I kept reading the same passages from Luke 12  in my New Living Translation Bible day after day:

"Jesus said, "Don't worry about everyday life - whether you have enough to eat or clothes to wear. For life consists of far more than food and clothing.... Can all your worries add a single moment to your life? Of course not! And if worry can't do little things like that, what's the use of worrying over bigger things?"

Ok, so I shouldn't worry... yea right... But then He goes on to say this:

"These things dominate the thoughts of most people, but Your Father already knows your needs. He will give you all you need from day to day if you make the Kingdom of God your primary concern. So don't be afraid, little flock. For it gives your Father great happiness to give you the Kingdom."

Ok. I need to bring in the Kingdom; that's who I am: a Kingdom-bringer-inner.  I can do that. I would play "Always Praise" and explain what it means and the process of how I wrote it. Hello Kingdom!  Ok. One song is possible.

2 weeks before my concert, a tornado hit our community. I was composing a song on my blue electric Camac harp as the sirens went off. I thought I'd write some oddly modern composition about a sunrise for the concert. Change of plans. I'd write a tornado song after our electricity comes back on (5 days later.)  More about that in another blog as this one is getting too long...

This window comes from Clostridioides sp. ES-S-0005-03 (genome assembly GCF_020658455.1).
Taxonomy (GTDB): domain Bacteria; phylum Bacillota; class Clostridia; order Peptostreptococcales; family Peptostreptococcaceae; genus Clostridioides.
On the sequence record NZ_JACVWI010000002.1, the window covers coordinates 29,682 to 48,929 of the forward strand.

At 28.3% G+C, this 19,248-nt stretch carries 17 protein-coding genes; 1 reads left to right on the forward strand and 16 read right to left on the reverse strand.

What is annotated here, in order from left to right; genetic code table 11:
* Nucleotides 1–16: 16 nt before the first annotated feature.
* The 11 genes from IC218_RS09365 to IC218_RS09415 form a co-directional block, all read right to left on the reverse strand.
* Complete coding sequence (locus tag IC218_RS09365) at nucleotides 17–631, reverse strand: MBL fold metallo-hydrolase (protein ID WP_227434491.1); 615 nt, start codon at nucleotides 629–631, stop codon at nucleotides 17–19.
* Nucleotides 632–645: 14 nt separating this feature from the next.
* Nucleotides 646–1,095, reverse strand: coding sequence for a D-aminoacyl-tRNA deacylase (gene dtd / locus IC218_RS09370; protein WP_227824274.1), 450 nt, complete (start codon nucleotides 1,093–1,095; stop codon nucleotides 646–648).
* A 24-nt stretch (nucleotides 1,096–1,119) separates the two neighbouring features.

The concerts that are the most fun, in my opinion, are the ones in which the performer speaks to the audience in witty repartee... There lies another BIG ISSUE! When I speak in front of people, I lack the witty part. I stumble. I say odd things. Sometimes I cackle at odd moments. There is nothing natural in me when it comes to speaking to large groups of people. This is a HUGE ISSUE and I embraced being scared and worried over this impossibility.

But I must bear witness that this passage in Luke 12 is true:

"When you are brought to trial in the synagogues and before rulers and authorities, don't worry about what to say in your defense, for the Holy Spirit will teach you what needs to be said even as you are standing there."

I was not on trial, but I was defending the beauty of the harp and my ability to perform on it. I was defending my heart's intent on bringing the Kingdom and sharing my motives for songwriting. I was sharing my soul right there in front of everyone... so I wasn't on trial, but I was being judged.